I trained as a History and Geography teacher and taught in France, China, Guinea and England. From 2008 to 2012, I undertook a PhD on the history of Borno, Nigeria at the University of Leeds. From January to June 2013, I was a Leverhulme Teaching fellow at the University of Leeds and joined the History Department at King's College London in September 2013. While on research leave in 2017/8, I was a visiting lecturer at the University of California Los Angeles (UCLA).
My first book A History of Borno: Trans-Saharan African Empire to Failing Nigerian State (Hurst and Oxford University Press, 2017) engages in the history of West Africa with a particular focus on the historical continuity of territories and borders of Borno, a region located on the Nigerian shores of Lake Chad. I am also profoundly interested in cartography not only the studying of maps but also their creation. You can have a look at my website to see some of my Digital Humanities projects.
I have just finished writing a book called Beyond Boko Haram which will be published by Plon in 2019.
I currently supervise two PhD students: Femi Owolade (The British colonisation of Nigeria and the transformation of the judiciary in Kano Emirate, 1903-1979) and Abdul Wando (Community-Centred approaches to Countering the effects of Boko Haram and Violent Religious Extremism).
I am specialised in African History and have already taught survey modules on the history of Africa since 1700, on the history of colonial Algeria or on world history in general.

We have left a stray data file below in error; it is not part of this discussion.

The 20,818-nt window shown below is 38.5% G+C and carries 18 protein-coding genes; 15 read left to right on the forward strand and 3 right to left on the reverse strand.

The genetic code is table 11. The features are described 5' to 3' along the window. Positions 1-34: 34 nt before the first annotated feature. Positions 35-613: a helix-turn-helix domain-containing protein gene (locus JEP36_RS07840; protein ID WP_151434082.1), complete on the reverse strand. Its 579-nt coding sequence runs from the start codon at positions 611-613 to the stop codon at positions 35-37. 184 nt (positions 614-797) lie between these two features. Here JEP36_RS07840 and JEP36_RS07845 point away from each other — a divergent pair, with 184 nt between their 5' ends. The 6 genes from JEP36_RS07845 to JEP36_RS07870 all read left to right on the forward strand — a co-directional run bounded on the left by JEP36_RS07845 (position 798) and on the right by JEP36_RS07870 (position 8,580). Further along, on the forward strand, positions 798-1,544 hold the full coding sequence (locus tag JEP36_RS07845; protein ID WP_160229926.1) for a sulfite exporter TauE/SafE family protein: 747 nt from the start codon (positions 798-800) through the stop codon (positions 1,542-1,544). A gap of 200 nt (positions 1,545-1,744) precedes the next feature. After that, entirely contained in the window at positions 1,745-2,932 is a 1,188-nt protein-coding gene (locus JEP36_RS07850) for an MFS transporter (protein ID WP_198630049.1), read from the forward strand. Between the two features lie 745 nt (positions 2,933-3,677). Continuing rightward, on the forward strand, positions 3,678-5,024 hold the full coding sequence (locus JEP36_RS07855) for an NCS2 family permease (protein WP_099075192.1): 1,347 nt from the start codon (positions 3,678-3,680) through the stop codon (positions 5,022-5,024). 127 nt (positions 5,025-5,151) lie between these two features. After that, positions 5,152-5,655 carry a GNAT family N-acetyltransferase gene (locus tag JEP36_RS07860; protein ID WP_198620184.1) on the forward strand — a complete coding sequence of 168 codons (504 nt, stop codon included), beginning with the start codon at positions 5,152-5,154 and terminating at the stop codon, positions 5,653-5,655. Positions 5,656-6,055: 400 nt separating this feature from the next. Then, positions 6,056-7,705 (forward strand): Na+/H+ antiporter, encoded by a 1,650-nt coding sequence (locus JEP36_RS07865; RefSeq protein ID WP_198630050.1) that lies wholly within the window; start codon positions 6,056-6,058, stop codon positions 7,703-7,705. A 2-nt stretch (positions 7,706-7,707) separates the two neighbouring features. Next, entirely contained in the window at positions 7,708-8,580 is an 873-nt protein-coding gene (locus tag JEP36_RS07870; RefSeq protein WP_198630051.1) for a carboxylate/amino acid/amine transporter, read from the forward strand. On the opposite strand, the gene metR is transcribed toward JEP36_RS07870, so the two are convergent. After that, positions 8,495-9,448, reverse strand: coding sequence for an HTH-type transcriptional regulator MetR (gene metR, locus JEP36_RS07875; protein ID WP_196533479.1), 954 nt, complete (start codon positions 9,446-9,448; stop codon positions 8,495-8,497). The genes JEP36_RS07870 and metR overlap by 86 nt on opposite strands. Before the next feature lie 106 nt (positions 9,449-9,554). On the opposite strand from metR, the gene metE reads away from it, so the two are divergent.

I have also analysed in depth with my students books such as Nelson Mandela’s autobiography, Long Walk to Freedom or Roger Chartier’s, The Cultural Origins of the French Revolution.
I have recently developed a Level 6 course on the history of colonial and postcolonial Nigeria. In this module, students assess the social and economic consequences of colonisation, examine the history of ethnic and religious strife (for example Boko Haram) and understand concepts such as corruption, military coups, poor governance or failed state.
My research deals with Borno, a territory located in North-Eastern mainly known in the media as the cradle of terrorist Islamist group, Boko Haram. My next monograph will analyse the history of this fascinating region through interviews I have conducted myself.
In 2014, I co-founded a blog called Africa4 for the French newspaper Libération. With more than 500,000 unique visitors in four years, our blog has reached a wide audience in France but also in many French-speaking countries in Africa.
With the help of Dr Geoffrey Browell, Head of Archives Services at King’s College London, I am also developing an online catalogue for the National Archives of Madagascar.
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